Monday, April 30, 2012

Swatting the Monkey

Last Thursday Bonnie and I discussed in conversation certain changes she was making to the manuscript of her not-yet published novel, Fish.  I begged, “please, don’t change your protagonist.”

“What do you like about her?” Bonnie asked.

I explained that I like those times when I strongly suspect the character is clinically insane, but also suspect, just as strongly, that she may be God, himself. Something she says or does suggests a kind of wild love, and a profound knowing that gives me shivers.

Bonnie observed, “You like thin places.”

And I thought , “Of course. Don’t we all?”

Don’t you?

You know what thin places are, right? The ancient Celts used the term to describe places that were both one thing and another, and neither. The slope between the plane and the mountain is not mountain or plane,  and it is both. The shore between the land and the sea. The age between childhood and adulthood.  It was thought that these locations and times were holy places, where the veil between the physical and the spiritual was so thin, you could touch hand to hand with God through the cloth.  I’ve always wanted to touch hand to hand.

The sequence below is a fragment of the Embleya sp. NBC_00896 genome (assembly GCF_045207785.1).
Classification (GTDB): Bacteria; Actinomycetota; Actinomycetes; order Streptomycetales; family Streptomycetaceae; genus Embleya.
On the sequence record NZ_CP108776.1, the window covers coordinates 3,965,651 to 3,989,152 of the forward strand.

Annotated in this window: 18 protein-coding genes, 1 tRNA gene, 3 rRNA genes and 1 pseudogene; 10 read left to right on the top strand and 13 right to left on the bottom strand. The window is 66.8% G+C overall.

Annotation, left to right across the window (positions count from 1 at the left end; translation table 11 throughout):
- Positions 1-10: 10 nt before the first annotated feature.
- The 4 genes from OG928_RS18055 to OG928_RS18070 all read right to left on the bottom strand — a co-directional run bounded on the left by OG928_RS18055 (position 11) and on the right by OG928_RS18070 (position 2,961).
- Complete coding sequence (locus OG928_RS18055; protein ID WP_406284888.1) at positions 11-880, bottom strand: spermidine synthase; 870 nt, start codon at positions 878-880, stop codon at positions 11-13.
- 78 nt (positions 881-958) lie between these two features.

And after talking to Bonnie, it came to me that yes, this was exactly why I read.  The books I love are full of thin places, and the ones I don’t love… well, they aren’t.

There’s a book on my shelf, Christian Mythmakers by Roland Hein, that puts a name to this kind of writing. The name - you may have guessed – is “Myth,” and the definition Hein gives to myths is “stories which confront us with something transcendent and eternal.” Thin places, those stories that offer, as J.R.R. Tolkien said in On Fairy Stories, “a fleeting glimpse of Joy, Joy beyond the Walls of the world, poignant as grief.”

Joy poignant as grief. Couldn’t you spend a week thinking on that one?

One definition my dictionary gives for the word, “poignant” is “Keenly distressing to the mind or feelings.” I’ll admit, it’s the second definition, the first being simply, “arousing affect,” with little or no negative implications. But the kind of stories I like arouse a kind of joy that is heart-breakingly close to grief. I think that’s why I like the faith aspects of novels to stray into the unexpected. We expect God to peek out through the eyes of Father Flanagan. But when he reaches through the hands of the mentally ill, he touches me in the places of my own neuroses. When he descends on a cloud, that’s impressive, but when he calls through the voice of a broken minister (see Leaving Ruin, by Jeff Berryman), my own broken shards  become puzzle pieces, with at least a hope of wholeness.